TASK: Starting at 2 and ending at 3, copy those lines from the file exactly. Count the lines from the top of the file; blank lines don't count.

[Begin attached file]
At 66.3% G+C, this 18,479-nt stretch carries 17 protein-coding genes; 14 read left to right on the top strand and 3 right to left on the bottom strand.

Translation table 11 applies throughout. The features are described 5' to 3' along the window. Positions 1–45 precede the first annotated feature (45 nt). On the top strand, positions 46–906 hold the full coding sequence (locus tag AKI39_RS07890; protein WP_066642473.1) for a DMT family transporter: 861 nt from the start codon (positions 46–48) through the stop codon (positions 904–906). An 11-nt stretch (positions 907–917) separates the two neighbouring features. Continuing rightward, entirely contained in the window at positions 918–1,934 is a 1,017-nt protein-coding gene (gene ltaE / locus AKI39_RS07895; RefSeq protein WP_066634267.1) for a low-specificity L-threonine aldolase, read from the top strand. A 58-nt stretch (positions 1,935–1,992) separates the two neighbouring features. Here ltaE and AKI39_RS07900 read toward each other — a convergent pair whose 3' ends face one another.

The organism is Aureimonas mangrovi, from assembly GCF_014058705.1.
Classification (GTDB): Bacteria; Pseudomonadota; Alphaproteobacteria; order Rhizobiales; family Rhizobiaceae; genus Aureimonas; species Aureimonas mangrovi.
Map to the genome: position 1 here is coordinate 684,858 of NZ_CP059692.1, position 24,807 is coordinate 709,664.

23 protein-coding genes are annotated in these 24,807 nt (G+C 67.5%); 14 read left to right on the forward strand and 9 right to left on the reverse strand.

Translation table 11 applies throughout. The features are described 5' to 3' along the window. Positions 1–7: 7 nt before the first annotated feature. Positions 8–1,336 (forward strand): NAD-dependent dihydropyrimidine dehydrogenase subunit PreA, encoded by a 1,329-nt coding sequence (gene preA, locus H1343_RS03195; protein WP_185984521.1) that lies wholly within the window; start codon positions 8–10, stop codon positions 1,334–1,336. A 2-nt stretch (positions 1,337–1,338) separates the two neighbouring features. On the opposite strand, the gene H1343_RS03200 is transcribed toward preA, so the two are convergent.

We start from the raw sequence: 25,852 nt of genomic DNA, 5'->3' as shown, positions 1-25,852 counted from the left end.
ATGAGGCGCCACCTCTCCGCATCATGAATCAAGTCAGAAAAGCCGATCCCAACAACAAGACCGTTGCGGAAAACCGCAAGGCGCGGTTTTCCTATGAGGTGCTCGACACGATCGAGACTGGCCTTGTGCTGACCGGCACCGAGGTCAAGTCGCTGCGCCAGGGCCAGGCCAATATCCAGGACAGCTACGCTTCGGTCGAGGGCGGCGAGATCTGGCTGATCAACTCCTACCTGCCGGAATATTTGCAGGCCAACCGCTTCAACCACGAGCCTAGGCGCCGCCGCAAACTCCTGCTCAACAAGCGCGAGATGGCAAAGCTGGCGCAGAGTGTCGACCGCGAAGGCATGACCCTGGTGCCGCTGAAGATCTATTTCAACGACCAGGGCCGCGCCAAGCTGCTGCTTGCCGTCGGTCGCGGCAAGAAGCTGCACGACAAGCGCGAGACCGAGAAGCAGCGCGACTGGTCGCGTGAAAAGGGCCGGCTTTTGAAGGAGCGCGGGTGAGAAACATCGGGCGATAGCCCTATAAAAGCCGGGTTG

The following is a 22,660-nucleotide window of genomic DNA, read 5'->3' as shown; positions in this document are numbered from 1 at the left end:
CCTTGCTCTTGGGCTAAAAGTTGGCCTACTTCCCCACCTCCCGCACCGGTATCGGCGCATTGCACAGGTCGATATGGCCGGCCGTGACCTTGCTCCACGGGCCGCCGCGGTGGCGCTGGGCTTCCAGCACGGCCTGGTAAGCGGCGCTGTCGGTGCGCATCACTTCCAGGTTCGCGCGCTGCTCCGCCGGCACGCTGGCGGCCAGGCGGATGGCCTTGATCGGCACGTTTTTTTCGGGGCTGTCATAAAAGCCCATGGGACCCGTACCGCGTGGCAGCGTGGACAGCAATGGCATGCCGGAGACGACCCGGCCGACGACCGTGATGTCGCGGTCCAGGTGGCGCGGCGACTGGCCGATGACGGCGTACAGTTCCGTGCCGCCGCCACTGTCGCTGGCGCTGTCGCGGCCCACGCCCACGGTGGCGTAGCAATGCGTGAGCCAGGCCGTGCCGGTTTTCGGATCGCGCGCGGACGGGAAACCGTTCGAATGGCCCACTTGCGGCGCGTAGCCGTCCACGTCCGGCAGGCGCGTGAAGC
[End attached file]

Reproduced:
Translation table 11 applies throughout. The features are described 5' to 3' along the window. Positions 1–45 precede the first annotated feature (45 nt). On the top strand, positions 46–906 hold the full coding sequence (locus tag AKI39_RS07890; protein WP_066642473.1) for a DMT family transporter: 861 nt from the start codon (positions 46–48) through the stop codon (positions 904–906). An 11-nt stretch (positions 907–917) separates the two neighbouring features. Continuing rightward, entirely contained in the window at positions 918–1,934 is a 1,017-nt protein-coding gene (gene ltaE / locus AKI39_RS07895; RefSeq protein WP_066634267.1) for a low-specificity L-threonine aldolase, read from the top strand. A 58-nt stretch (positions 1,935–1,992) separates the two neighbouring features. Here ltaE and AKI39_RS07900 read toward each other — a convergent pair whose 3' ends face one another.

The organism is Aureimonas mangrovi, from assembly GCF_014058705.1.